- follow online teachers and blogs *cough, cough*
As Hiten Shah reinforces, you don't have to be able to build your entire product. You do need to be able to ask the right questions. (Fun fact: he still doesn't know how to code.)
Your first steps don't have to scale
You can outsource your MVP without outsourcing the entire product; your first steps do not have to scale.
It’s okay to do something one way to get off the ground, then switch to another way as you start to grow. There is no rule that states everything has to scale. In fact, scaling too early is a massive (but common) mistake.
We’re speaking from experience
We're not speaking from theory here. We're speaking from experience.
We've helped several companies do exactly what we've described and we're incredibly proud to have been a part of their success.
We worked with Case Status founder, Lauren, to launch her MVP, raise a friends and family round, and close her first customer – all in the span of about 3 months. They're now going through the TechStars accelerator program, and are halfway to closing their seed round.
Other non-technical founders we've worked with, like Caleb and Justin at 47 South, tripled their investment within the first 30 days of launching their app.
These aren't flukes. These are talented, driven non-technical founders that prove it's possible to build a tech company, without knowing code.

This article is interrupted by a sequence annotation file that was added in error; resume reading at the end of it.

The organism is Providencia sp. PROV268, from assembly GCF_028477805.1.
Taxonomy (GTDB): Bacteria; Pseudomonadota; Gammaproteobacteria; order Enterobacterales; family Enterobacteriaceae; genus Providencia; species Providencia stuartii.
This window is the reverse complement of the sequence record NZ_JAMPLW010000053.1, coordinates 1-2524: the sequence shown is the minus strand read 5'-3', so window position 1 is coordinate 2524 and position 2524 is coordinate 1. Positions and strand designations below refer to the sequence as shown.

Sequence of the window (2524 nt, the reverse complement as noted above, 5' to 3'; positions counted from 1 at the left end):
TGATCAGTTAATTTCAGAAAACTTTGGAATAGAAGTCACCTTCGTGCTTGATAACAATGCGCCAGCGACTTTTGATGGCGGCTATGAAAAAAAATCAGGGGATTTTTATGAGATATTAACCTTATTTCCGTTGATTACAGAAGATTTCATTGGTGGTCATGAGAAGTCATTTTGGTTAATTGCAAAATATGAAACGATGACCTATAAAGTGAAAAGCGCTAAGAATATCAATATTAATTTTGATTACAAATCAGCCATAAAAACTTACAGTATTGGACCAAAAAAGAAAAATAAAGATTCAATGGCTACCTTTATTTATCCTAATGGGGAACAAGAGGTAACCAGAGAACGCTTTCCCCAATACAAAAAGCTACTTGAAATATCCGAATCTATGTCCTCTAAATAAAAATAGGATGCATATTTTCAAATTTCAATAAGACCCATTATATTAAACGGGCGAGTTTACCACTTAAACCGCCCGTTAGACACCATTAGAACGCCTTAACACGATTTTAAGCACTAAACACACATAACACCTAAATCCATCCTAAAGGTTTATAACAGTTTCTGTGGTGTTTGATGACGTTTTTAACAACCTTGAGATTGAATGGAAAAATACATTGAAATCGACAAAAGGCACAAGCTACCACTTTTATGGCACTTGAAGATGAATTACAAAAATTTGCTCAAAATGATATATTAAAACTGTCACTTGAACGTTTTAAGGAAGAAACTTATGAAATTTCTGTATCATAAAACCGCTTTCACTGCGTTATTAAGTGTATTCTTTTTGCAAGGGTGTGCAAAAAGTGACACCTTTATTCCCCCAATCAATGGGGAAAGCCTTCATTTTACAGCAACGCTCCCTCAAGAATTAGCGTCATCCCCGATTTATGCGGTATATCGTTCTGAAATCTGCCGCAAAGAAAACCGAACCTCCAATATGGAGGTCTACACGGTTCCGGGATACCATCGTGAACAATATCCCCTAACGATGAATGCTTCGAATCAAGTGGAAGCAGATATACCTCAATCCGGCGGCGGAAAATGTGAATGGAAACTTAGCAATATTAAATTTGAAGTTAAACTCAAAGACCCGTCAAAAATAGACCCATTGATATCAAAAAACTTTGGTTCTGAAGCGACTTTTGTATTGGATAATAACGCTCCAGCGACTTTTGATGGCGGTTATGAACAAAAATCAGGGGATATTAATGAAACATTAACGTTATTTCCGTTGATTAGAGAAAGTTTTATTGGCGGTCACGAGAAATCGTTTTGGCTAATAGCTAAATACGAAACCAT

It’s true: Non-technical founders are capable of building incredible tech products
We believe this because it's been done before, and we've helped several founders do it since.
Non-technical founders who want to take this path need to be aware of the big challenges ahead of them. They face all the hurdles of a starting a business, plus some unique ones as non-technical founders.
To clear those hurdles, we recommend that non-technical founders:
- Start cheap and simple. Find affordable and effective ways you can build a no-code prototype and iterate your idea, before building a technical MVP.
- Raise funds or revenue – enough to outsource your initial MVP.
- Identify a trustworthy partner who will help you build and iterate your MVP.
- Leverage the MVP to generate more revenue and build an in-house team.
- Keep working toward product-market fit.
With this model, you’ll notice our clients eventually outgrow us. That’s intentional.
Krit provides direction, a MVP build, startup advice, and support (including iterations) as our clients build up revenue. At some point, we expect them to move away from our services and toward their own team.
We get really excited when we see that because our goal isn't to own your product. Our goal is to get you off the ground. It’s also to help you build up enough momentum to make it through the non-technical founder dip.
You may not know how to code, but you’re entirely capable of building an incredible technical product.
Since we exclusively work with non-technical founders, you could say we believe that enough to bet our business on it.